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Lok Sabha polls 2019: The alphabet soup that will influence the national elections

The economic basis of electoral behaviour rests on whether people vote on the basis of their personal financial situation or their assessment of how the broader economy is doing.

lok sabha elections Updated: Apr 15, 2019 17:22 IST
Devesh Kapur and Neelanjan Sircar
Devesh Kapur and Neelanjan Sircar
Hindustan Times
Lok Sabha polls 2019,2019 Lok Sabha elections,2019 elections
With the election campaign in full swing, the febrile atmosphere is generating extensive verbiage from the punditry on what factors might swing the election one way or the other.(Raj K Raj/HT PHOTO)

With the election campaign in full swing, the febrile atmosphere is generating extensive verbiage from the punditry on what factors might swing the election one way or the other. It’s a veritable alphabet soup of variables, so we thought it would be helpful to learn the electoral alphabet. But even then, some letters of the alphabet have several options, which means that the scope for punditry is even more elastic.

Alliances: Just how united or fragmented will the Opposition vote be, will make the difference in many close contests. There was of course Acche Din from the last election, but that’s been given a quiet burial. Then there is A for Anti-nationals who are the nation’s biggest enemy, but an important vote mobiliser.

Balakot: If the BJP was on the backfoot in January, the air strikes and their aftermath have given it a new wind and the Opposition has been struggling for a response. Or maybe just Bharat. What the future might hold.

Caste: Here we have a wealth of options. This is India so it must begin with Caste; voters allegedly vote their caste when casting their vote. Then there are Candidate and Campaign effects. To what degree will the Criminal and Corruption charges against many candidates matter? And what about the Grand Old Party, the Congress?

Demonetisation: Surprisingly, despite the many hardships it imposed on the informal sector, where the vast number of Indians work and earn their living, it did not have any negative effects for the ruling party in the UP election, perhaps because of the positive signalling effects about leadership. But as its economic effects linger, will this still hold true?

Economy: The economic basis of electoral behaviour rests on whether people vote on the basis of their personal financial situation or their assessment of how the broader economy is doing. As per official data, GDP growth has been strong, but how much trust do people place on this as opposed to their experience? Another alphabetical candidate could be Electrification. All settlements in India are finally electrified. But are they getting electricity?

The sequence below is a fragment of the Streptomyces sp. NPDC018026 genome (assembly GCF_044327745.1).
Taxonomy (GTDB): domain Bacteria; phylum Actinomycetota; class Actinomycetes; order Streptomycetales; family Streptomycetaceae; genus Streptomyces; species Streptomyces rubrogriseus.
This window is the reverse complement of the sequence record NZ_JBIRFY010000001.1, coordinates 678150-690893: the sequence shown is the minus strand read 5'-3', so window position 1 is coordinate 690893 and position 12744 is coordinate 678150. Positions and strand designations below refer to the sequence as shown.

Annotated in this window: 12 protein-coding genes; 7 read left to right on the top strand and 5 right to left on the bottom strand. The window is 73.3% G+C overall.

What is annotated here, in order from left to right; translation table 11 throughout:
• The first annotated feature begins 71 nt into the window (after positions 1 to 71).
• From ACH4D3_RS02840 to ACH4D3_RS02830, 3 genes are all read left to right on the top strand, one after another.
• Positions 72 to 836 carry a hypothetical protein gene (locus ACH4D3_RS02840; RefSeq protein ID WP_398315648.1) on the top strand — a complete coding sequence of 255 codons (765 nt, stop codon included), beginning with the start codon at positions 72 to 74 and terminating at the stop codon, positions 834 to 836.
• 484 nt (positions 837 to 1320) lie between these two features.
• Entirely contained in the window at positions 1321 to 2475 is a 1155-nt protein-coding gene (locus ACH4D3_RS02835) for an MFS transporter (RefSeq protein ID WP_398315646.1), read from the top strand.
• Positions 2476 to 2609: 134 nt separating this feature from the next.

Farm distress: Clearly, this has jumped up in electoral salience and the flurry of campaign promises points to the numerical importance of farmers’ votes. But don’t rule out F for Fake News where up can be down and down can be up in this new social media-dominated world; or for that matter, the 80 millionodd First-time voters.

Goals: Goals, as in Self-goals. No shortage, especially by some political parties. Another candidate might be GST – its roll out was disruptive for small business and traders. Payback time?

Hindutva: Hindutva, soft, hard, medium? When the going gets tough, polarisation is the time-honoured fallback option. Here the alphabet soup of government schemes in Health and Housing might also be in play. Will schemes such as the Rashtriya Swasthya Bima Yojana and the Senior Citizen Health Insurance Scheme, now rolled into the PM Jan Arogya Abhiyan, and PM Awas Yojana, sway some voters? And what about H for Hawa? In whose direction is it blowing?

Indian Citizenship Bill: Who is an Indian and who is not? It’s a controversial question and supposedly drives electoral politics in India’s Northeast. We would, however, settle for I = India, since its very future is at stake in these elections.

Jobs or rather Joblessness: It’s clearly important in voters’ minds and might especially affect letter Y (as in Youth vote).